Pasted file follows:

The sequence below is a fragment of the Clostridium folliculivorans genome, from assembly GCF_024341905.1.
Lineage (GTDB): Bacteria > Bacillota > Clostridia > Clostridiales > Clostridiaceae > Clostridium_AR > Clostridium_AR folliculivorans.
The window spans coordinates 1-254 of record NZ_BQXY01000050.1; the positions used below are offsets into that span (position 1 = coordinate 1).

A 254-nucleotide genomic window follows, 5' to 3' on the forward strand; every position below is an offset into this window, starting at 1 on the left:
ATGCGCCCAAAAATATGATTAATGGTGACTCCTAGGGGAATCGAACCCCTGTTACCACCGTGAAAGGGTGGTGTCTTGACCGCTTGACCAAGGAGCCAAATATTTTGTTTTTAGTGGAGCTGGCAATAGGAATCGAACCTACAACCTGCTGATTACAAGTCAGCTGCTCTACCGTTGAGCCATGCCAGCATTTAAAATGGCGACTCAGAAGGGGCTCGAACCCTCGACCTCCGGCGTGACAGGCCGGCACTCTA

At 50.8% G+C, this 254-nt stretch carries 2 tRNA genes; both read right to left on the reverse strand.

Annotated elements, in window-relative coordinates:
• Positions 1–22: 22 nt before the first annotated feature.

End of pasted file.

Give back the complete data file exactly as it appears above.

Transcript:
The sequence below is a fragment of the Clostridium folliculivorans genome, from assembly GCF_024341905.1.
Lineage (GTDB): Bacteria > Bacillota > Clostridia > Clostridiales > Clostridiaceae > Clostridium_AR > Clostridium_AR folliculivorans.
The window spans coordinates 1-254 of record NZ_BQXY01000050.1; the positions used below are offsets into that span (position 1 = coordinate 1).

A 254-nucleotide genomic window follows, 5' to 3' on the forward strand; every position below is an offset into this window, starting at 1 on the left:
ATGCGCCCAAAAATATGATTAATGGTGACTCCTAGGGGAATCGAACCCCTGTTACCACCGTGAAAGGGTGGTGTCTTGACCGCTTGACCAAGGAGCCAAATATTTTGTTTTTAGTGGAGCTGGCAATAGGAATCGAACCTACAACCTGCTGATTACAAGTCAGCTGCTCTACCGTTGAGCCATGCCAGCATTTAAAATGGCGACTCAGAAGGGGCTCGAACCCTCGACCTCCGGCGTGACAGGCCGGCACTCTA

At 50.8% G+C, this 254-nt stretch carries 2 tRNA genes; both read right to left on the reverse strand.

Annotated elements, in window-relative coordinates:
• Positions 1–22: 22 nt before the first annotated feature.